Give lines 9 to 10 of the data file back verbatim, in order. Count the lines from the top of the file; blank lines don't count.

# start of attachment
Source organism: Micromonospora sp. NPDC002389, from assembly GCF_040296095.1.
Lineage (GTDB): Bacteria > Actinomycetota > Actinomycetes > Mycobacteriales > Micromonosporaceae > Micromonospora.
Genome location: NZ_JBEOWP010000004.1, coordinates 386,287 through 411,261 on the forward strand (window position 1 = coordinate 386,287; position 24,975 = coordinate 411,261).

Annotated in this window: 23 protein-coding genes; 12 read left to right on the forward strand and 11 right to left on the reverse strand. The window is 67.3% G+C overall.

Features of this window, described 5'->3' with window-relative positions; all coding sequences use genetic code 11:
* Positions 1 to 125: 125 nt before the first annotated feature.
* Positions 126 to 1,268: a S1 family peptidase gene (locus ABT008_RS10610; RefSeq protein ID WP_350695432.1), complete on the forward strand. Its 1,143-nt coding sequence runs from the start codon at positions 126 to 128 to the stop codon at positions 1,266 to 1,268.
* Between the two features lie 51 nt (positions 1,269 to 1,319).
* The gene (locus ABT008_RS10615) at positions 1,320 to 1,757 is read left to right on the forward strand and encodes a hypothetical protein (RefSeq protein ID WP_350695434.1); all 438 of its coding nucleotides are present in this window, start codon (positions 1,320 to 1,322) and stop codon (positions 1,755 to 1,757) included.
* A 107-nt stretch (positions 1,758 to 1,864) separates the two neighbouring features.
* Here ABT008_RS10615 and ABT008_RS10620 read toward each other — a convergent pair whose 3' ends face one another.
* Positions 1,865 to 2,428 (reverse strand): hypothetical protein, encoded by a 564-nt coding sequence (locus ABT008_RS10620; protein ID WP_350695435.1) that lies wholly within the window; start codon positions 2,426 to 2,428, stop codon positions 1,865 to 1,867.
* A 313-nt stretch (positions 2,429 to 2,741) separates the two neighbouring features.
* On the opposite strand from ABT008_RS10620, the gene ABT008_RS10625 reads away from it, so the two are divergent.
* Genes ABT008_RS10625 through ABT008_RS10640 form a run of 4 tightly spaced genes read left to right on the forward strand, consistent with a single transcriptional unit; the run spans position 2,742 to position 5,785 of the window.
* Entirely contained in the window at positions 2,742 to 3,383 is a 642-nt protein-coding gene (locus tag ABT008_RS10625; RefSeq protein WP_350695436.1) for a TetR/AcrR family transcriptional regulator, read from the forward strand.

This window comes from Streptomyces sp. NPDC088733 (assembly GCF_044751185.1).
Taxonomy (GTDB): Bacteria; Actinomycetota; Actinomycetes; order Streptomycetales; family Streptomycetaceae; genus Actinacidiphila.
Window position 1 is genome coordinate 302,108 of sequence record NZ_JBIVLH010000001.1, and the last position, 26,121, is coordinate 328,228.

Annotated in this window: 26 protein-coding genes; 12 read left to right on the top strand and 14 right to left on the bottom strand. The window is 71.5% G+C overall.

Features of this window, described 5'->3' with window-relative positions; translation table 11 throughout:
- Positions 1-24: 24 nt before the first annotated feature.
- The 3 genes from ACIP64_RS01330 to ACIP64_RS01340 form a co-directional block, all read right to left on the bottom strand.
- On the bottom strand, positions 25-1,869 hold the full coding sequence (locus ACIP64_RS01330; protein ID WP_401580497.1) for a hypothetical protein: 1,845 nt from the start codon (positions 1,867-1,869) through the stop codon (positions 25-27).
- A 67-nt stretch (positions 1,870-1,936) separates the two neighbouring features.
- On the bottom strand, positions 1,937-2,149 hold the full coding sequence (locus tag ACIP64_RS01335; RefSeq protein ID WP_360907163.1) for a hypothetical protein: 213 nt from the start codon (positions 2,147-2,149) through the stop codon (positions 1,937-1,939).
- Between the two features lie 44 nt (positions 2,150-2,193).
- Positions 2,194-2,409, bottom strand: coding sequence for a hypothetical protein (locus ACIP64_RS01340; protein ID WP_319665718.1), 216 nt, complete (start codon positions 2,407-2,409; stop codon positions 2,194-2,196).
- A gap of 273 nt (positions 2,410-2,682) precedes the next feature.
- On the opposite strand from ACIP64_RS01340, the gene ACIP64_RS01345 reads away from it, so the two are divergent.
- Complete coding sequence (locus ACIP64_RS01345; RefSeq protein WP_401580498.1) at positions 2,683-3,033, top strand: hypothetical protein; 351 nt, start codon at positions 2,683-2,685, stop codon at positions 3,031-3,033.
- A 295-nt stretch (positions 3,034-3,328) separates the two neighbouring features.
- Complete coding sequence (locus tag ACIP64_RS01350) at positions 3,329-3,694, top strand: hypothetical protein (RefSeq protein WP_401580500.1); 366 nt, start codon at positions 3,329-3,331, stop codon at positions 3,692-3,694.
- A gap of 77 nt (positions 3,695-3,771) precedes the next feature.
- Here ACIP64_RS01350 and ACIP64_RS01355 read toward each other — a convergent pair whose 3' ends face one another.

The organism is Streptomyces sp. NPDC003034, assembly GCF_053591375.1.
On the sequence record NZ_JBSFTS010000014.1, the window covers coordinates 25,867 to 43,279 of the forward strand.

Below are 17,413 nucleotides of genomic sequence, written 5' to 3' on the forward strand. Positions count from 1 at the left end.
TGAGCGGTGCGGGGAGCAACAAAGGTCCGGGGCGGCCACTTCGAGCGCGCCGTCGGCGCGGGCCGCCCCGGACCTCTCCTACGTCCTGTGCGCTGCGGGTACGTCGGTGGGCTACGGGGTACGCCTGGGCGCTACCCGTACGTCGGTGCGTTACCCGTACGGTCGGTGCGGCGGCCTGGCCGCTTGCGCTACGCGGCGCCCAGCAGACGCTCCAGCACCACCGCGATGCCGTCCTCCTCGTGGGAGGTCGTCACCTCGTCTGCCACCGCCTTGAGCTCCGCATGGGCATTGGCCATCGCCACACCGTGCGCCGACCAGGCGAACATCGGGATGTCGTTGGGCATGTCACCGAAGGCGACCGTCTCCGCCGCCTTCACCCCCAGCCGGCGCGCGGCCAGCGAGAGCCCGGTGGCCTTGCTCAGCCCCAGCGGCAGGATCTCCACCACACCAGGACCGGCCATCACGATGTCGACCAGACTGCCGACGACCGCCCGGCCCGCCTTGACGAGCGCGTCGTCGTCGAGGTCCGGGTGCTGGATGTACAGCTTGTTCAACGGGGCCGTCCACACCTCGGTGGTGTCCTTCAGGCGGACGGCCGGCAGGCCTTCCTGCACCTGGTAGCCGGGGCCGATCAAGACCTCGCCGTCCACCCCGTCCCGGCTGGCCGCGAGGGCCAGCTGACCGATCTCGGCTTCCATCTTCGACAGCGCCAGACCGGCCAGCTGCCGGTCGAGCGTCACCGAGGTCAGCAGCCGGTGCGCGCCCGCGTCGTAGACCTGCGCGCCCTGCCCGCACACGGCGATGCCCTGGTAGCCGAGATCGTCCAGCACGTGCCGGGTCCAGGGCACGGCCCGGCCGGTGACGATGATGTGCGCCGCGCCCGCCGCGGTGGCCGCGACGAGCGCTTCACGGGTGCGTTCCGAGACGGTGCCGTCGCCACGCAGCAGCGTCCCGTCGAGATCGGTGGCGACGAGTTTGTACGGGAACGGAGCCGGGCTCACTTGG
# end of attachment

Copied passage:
* The gene (locus ABT008_RS10615) at positions 1,320 to 1,757 is read left to right on the forward strand and encodes a hypothetical protein (RefSeq protein ID WP_350695434.1); all 438 of its coding nucleotides are present in this window, start codon (positions 1,320 to 1,322) and stop codon (positions 1,755 to 1,757) included.
* A 107-nt stretch (positions 1,758 to 1,864) separates the two neighbouring features.